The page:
Other calamities

In NRW, Pretzell’s deputy resigned after he failed to unseat Pretzell. In Thuringia, Björn Höcke refused to sign an affidavit regarding his alleged ties to the right-wing extremist NPD. The national leadership threatened to retaliate with – what? Patricia Casale (one of the lesser known members) also resigned from the national board, saying she had no choice left. Money is still missing from the war chest. The party conference in June will be great fun even by AfD standards.

Germany’s AfD: The outlook

The crux of the matter is that for the last two years, the AfD has been playing to two different audiences. Even the “liberal” wing around Lucke is right-wing in more than one sense of the word, but they have been anxious to avoid contamination by the images and issues of the Extreme Right, drawing support from former CDU and FDP voters. The “conservative” wing, on the other hand, quickly realised that the party attracted voters who should not have supported them had they read the chiefly market-liberal 2014 manifesto, and so began playing the xenophobic tune in the Eastern state election campaigns. This cannot go on. My money (and I have been wrong in these matters in the most embarrassing ways) is on a party split over the next 12 months or so, and I’m sure no wing will survive alone.

Apr 222015
 

Over on his blog, Andreas Kemper has an interesting piece (in German) on the five state-level party conferences the AfD has held last weekend. According to him, the outcomes of the conferences demonstrate that the party has shifted further to the right in four (Hesse, Brandenburg, Thuringia, Saxony-Anhalt) of these five cases. A sixth party in Northrhine Westphalia conference, which was scheduled for this weekend, has been cancelled today. It had been widely expected that his opponents would try to overthrow Marcus Pretzell as state party leader at the conference. Now it would seem that both sides are regrouping.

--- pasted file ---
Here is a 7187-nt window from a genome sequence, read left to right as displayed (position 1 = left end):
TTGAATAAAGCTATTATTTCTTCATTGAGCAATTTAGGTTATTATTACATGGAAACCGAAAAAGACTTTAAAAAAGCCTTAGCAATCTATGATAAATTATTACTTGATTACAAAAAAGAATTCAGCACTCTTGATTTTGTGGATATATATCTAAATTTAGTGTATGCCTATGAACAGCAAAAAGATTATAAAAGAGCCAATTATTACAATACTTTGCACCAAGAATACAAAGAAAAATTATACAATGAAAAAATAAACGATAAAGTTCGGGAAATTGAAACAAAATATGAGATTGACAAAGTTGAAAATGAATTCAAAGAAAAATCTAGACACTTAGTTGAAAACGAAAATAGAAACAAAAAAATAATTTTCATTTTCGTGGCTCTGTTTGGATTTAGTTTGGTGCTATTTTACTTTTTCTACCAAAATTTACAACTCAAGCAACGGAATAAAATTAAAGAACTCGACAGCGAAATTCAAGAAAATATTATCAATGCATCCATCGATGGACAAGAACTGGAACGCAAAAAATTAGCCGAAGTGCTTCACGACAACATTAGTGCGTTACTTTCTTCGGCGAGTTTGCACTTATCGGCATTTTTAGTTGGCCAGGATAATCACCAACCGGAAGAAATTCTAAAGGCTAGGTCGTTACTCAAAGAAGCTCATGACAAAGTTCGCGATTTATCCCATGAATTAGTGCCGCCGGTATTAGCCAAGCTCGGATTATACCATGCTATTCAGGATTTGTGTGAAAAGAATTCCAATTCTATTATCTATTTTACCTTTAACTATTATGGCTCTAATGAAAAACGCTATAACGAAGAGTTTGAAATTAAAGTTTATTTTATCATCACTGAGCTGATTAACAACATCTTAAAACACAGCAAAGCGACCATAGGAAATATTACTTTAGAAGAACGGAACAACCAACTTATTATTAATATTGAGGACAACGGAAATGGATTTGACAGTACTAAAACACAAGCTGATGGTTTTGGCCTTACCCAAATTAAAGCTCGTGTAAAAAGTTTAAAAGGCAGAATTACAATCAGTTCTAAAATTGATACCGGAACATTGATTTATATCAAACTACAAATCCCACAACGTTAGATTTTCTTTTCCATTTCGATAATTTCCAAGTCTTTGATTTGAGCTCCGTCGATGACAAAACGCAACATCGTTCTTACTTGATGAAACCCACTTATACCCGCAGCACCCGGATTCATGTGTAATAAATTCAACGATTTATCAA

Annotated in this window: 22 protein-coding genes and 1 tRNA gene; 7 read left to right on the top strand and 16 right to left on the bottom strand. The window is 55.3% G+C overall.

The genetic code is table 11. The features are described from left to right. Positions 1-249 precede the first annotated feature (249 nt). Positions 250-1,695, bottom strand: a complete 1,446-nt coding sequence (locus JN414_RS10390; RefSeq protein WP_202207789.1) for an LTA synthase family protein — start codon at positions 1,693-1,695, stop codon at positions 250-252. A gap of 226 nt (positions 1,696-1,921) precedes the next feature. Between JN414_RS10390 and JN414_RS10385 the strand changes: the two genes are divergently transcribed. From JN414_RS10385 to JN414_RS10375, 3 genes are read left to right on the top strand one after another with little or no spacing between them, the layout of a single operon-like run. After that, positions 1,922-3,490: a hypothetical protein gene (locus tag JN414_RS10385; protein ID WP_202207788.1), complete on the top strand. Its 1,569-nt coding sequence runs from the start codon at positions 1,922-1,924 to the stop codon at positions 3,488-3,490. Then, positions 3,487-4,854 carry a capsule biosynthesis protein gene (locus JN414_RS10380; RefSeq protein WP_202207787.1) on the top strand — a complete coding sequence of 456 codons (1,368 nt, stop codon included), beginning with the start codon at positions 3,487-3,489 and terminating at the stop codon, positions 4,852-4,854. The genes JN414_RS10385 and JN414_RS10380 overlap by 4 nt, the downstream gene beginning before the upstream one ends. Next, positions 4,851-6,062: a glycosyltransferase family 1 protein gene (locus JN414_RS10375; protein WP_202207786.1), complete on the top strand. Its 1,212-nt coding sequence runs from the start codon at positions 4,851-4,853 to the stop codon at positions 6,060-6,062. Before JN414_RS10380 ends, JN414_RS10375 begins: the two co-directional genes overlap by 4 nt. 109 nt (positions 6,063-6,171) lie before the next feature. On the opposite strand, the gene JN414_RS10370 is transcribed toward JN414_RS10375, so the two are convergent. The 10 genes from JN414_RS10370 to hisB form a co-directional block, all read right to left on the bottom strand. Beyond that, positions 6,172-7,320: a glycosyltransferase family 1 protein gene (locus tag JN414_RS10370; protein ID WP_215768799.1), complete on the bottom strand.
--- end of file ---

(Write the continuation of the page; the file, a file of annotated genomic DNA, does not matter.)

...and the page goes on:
Apr 212015
 
16744869136_23292359f0_pegida

I’m guest-blogging over at the Disclaimer Magazine

We live under the impression that the extreme right in Germany is weak. While it is less visible than equivalents in France or the Netherlands, there is a rich undercurrent of rightist dissent that could rise to the surface to enter the mainstream of German politics.

More

 

Photo by opposition24.de

Apr 182015
 

Not yet, but they are working on it.

What’s The Matter with the AfD?

In my research paper on the AfD party’s 2014 EP manifesto, I argue that the AfD will have to face a choice between their current mix of social conservatism/economic liberalism on the one hand and right-wing populism proper on the other. That time is now, and the choice seems to tear apart the party.